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Maggie Roache

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Maggie Roache

Maggie Roache (she/her) - Stanford in Madrid

Major: Political Science
Minor: Human Rights
College year while abroad: Junior
About the photo: This is a photo of me during a day trip to Toledo, which is a short train ride from Madrid. Toledo is a UNESCO World Heritage site, and is famous for its marzipan.

Questions and Answers with Maggie

Why did you choose to study abroad in Madrid? 

I primarily chose to study in Madrid because of the language pledge. For years I had been interested in immigration issues, and by the end of my sophomore year at Stanford I knew that if I wanted to work for organizations which help people trying to navigate the U.S. immigration system, I would need to take my Spanish skills to another level. I’d always known I wanted to study abroad in Europe in college, but was particularly drawn to Madrid by the fact that its emphasis on immersion in the Spanish language would open doors for me professionally and academically.

What were your expectations before you went and how did those change once you arrived in Madrid? 

Prior to studying abroad, I imagined that I would be constantly on the go, and would spend most of my weekends traveling elsewhere in Europe. However, soon after arriving in Madrid, I fell in love with the city and quickly realized how many different neighborhoods there were that I wanted to explore. Additionally, when I learned about the vastly different experiences you could have in each region of Spain, and the affordability of train tickets from city to city, I decided to prioritize traveling within Spain. In addition to spending more weekends than I had originally expected in Madrid, I also traveled to many Spanish cities such as Valencia, Barcelona, Toledo, Granada, Sevilla, and Cádiz. In every Spanish city I visited, I met incredibly friendly Spaniards, who were always so excited that I was learning their language. I find it funny that I once thought I would spend the majority of my abroad experience country-hopping, when in reality my main regret is not exploring more regions of Spain, such as Basque country.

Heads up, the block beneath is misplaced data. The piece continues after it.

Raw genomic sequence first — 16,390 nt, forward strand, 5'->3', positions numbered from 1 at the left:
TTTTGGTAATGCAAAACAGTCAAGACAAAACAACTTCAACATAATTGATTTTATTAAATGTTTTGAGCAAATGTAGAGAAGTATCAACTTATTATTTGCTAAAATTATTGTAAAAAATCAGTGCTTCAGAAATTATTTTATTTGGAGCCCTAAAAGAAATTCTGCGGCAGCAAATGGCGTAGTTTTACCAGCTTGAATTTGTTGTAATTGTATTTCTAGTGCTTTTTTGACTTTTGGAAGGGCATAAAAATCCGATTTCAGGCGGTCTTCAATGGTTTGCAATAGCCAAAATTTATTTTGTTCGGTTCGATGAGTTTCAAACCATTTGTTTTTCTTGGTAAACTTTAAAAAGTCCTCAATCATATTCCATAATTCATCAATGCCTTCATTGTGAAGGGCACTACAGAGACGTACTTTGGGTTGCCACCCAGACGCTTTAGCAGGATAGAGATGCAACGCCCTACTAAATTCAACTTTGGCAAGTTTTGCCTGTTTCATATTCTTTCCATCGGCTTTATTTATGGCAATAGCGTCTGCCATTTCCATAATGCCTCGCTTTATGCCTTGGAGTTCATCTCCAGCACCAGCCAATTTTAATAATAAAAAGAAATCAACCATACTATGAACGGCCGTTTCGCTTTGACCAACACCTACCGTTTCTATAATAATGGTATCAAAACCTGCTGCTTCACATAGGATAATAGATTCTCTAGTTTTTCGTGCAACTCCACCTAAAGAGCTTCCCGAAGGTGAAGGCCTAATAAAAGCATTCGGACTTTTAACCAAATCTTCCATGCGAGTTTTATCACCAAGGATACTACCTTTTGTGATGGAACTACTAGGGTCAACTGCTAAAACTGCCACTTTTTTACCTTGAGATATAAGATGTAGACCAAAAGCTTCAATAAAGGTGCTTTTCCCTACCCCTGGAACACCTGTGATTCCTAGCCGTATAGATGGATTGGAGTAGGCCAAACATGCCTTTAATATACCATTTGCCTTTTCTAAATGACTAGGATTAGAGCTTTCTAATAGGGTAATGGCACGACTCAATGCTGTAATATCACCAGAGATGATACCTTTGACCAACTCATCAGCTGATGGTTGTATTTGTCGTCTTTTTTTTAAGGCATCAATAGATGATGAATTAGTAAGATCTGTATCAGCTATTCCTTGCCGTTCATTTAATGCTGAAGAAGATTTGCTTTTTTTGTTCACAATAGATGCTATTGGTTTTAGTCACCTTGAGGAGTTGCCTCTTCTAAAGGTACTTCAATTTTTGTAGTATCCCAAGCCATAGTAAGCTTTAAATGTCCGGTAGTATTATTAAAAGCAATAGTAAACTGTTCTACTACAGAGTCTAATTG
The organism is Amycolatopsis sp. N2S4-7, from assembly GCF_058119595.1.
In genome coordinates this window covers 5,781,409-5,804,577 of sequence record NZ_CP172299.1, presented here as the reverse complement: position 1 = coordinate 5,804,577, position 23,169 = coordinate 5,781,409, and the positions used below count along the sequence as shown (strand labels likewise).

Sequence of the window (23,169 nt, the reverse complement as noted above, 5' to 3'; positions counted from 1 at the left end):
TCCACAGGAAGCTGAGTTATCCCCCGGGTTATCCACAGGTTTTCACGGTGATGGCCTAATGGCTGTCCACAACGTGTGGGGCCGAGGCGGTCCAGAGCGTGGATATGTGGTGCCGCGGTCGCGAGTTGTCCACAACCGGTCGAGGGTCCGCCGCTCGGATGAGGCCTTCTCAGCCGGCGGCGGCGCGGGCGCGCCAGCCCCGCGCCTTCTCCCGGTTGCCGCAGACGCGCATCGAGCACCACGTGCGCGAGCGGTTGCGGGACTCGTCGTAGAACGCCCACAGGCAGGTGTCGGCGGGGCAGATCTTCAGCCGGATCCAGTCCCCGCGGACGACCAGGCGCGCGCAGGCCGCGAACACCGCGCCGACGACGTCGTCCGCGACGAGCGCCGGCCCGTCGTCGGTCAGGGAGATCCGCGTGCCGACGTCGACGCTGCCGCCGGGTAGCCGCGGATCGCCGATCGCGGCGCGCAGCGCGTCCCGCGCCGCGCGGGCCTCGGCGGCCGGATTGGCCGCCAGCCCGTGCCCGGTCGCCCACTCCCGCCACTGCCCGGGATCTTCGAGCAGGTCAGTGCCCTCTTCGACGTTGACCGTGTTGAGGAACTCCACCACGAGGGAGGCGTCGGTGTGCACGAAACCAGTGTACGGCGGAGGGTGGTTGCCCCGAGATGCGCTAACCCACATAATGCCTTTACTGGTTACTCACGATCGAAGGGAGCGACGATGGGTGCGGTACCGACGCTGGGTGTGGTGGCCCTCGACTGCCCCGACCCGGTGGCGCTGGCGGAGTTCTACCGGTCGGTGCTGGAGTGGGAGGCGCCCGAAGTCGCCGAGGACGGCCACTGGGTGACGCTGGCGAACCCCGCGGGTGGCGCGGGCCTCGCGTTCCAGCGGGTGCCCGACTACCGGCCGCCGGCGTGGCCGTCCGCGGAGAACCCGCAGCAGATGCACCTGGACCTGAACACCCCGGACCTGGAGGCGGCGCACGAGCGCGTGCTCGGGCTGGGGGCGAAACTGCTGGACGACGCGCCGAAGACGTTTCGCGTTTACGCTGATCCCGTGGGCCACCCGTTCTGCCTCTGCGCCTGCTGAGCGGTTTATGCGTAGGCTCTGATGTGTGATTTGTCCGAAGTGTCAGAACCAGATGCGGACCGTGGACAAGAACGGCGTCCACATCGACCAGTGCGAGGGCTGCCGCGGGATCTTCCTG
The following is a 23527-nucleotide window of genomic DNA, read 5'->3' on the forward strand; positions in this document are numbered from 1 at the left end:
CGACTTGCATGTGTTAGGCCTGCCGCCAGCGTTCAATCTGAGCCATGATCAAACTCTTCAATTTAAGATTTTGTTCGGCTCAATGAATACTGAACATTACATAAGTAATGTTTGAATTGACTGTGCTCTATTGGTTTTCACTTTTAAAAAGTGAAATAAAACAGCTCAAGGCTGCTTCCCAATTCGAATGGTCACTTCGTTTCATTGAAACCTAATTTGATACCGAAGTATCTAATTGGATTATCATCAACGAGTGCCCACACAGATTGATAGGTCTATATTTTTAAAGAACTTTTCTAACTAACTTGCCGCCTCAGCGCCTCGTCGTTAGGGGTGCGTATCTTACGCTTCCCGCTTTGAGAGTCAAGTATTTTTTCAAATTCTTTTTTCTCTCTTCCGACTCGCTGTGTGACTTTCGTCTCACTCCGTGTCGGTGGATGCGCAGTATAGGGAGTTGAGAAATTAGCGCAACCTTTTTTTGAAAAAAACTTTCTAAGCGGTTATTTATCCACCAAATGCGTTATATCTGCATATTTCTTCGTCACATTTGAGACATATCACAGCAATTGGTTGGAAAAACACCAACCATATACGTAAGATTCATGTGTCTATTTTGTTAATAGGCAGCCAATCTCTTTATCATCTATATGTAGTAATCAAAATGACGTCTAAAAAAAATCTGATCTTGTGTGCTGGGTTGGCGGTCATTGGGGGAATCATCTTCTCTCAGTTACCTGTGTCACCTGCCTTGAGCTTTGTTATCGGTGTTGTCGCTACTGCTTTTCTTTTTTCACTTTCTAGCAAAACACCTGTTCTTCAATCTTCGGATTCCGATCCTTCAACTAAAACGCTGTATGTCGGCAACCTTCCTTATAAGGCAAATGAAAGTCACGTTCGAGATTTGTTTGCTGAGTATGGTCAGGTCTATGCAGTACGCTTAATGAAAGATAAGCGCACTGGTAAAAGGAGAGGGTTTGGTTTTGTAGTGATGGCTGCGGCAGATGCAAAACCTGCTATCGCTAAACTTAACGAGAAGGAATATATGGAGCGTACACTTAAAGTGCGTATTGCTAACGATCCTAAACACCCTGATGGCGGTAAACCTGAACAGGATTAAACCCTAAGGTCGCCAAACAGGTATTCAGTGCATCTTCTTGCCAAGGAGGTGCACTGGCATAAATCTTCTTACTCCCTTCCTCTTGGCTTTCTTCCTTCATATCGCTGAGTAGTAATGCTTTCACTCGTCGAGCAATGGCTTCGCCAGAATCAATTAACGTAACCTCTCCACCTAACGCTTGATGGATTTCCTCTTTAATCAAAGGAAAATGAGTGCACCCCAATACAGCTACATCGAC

What were some of the academic benefits from studying abroad in Madrid? 

First, studying in Madrid brought my level of Spanish to an advanced proficiency. Thanks to my time in Madrid, I was able to take more advanced Spanish classes at Stanford, such as a human rights course on asylum which is taught entirely in Spanish. My improved Spanish abilities have also opened professional doors for me. Since Madrid, I have completed two nonprofit internships which were carried out completely in Spanish. Additionally, as I expand on below, my time in Spain provided inspiration for my honors thesis topic.

What did you learn about yourself while you were studying abroad? 

I think that the main thing I learned about myself, which is probably a common theme among many students who go abroad, is how capable of independence I am. While moving away from home to attend college is undoubtedly a step into independent life, living abroad is a huge leap. I went into the Madrid program without having any super close friends who would also be studying in Madrid that quarter. In the end, this was a complete blessing in disguise because it gave me the opportunity to meet new people as a junior (a rarity if you don’t study abroad!) and develop new friendships which I have maintained since returning from abroad. Also, learning how to navigate your way around a foreign city, in your second language, is a major confidence building, independent moment. After living in Madrid, I felt much more sure of myself and my ability to live in pretty much any major city after graduation.

What was the most challenging experience you encountered while you were abroad and what did you learn from it? 

At the beginning, I struggled a bit with operating completely in Spanish. I felt like my host family wasn’t getting to know the real me, as I stumbled through my sentences at the dinner table. In the first week or so, it occasionally felt like pulling teeth. However, pushing through and committing completely to Spanish was worthwhile in the end. Had I not been forced to do so because of the Stanford language pledge, I would have never operated in Spanish to that extent. That commitment, however, was the key to taking my language abilities to a new level.